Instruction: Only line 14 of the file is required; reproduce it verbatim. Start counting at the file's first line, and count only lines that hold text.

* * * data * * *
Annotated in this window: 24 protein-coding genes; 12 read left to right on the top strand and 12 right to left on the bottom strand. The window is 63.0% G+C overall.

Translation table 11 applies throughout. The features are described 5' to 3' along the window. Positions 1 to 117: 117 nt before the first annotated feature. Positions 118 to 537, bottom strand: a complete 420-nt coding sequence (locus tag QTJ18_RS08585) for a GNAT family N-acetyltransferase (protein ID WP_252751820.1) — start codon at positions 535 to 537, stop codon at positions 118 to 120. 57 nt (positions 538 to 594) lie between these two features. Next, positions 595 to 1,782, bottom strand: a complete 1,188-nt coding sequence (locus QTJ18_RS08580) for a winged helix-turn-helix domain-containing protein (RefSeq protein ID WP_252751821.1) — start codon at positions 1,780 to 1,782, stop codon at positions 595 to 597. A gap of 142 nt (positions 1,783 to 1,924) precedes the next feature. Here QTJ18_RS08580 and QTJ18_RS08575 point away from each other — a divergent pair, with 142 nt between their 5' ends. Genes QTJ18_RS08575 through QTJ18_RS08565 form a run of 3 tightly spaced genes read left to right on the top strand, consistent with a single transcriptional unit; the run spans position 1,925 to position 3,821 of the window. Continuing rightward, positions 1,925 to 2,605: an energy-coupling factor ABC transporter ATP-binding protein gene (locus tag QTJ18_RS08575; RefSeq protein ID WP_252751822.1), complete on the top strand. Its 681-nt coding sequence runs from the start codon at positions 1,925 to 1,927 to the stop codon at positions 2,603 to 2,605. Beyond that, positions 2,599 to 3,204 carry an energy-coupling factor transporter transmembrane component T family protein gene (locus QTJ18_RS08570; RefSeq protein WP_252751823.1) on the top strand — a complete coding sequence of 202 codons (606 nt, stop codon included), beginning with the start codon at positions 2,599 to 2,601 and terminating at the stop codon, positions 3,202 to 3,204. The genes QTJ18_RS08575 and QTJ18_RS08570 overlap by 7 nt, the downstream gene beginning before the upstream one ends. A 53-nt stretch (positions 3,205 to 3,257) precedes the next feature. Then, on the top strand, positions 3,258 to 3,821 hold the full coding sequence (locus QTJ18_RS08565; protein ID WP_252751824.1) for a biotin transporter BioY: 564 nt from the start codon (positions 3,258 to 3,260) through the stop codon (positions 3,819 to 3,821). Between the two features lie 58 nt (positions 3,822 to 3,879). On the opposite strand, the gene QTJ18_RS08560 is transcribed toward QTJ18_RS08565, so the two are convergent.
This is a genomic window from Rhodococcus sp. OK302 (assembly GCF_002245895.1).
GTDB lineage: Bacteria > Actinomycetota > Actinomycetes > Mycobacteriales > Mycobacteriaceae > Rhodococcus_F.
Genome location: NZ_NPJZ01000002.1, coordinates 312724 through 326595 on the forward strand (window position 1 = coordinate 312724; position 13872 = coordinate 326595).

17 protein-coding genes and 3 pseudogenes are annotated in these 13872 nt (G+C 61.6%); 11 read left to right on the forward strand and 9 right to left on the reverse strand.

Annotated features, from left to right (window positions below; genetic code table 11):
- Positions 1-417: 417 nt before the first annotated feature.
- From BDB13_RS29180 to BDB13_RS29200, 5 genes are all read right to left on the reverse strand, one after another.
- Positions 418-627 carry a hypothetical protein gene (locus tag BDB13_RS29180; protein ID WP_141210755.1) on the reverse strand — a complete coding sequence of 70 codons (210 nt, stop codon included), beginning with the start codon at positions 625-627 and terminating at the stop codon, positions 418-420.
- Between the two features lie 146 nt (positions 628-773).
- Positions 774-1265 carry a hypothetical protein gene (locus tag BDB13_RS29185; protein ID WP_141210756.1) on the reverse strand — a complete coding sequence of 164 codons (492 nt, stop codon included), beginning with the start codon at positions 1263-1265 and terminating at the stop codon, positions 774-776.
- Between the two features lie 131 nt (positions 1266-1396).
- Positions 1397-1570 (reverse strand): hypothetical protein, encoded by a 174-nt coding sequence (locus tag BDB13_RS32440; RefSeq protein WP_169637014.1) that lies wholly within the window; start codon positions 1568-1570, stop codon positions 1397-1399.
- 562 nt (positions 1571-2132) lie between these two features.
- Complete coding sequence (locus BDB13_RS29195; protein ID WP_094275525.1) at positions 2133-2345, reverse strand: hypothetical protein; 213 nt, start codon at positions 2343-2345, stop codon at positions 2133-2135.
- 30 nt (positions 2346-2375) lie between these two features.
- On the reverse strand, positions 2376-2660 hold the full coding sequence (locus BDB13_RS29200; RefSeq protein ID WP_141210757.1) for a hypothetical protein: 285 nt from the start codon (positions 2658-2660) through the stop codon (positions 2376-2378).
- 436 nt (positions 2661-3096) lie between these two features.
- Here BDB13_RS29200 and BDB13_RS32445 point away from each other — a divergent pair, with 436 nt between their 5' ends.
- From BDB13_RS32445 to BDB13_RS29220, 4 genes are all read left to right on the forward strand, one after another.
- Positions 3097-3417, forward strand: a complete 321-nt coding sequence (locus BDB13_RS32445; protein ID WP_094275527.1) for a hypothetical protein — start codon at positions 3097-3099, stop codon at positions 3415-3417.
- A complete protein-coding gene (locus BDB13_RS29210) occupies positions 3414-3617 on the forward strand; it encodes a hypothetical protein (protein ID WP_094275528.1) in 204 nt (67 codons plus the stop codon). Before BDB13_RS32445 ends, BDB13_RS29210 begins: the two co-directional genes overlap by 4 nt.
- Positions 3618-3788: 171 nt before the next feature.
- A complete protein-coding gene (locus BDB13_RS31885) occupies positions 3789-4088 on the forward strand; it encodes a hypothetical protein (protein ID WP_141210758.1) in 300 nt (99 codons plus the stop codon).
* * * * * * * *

- Positions 1397-1570 (reverse strand): hypothetical protein, encoded by a 174-nt coding sequence (locus tag BDB13_RS32440; RefSeq protein WP_169637014.1) that lies wholly within the window; start codon positions 1568-1570, stop codon positions 1397-1399.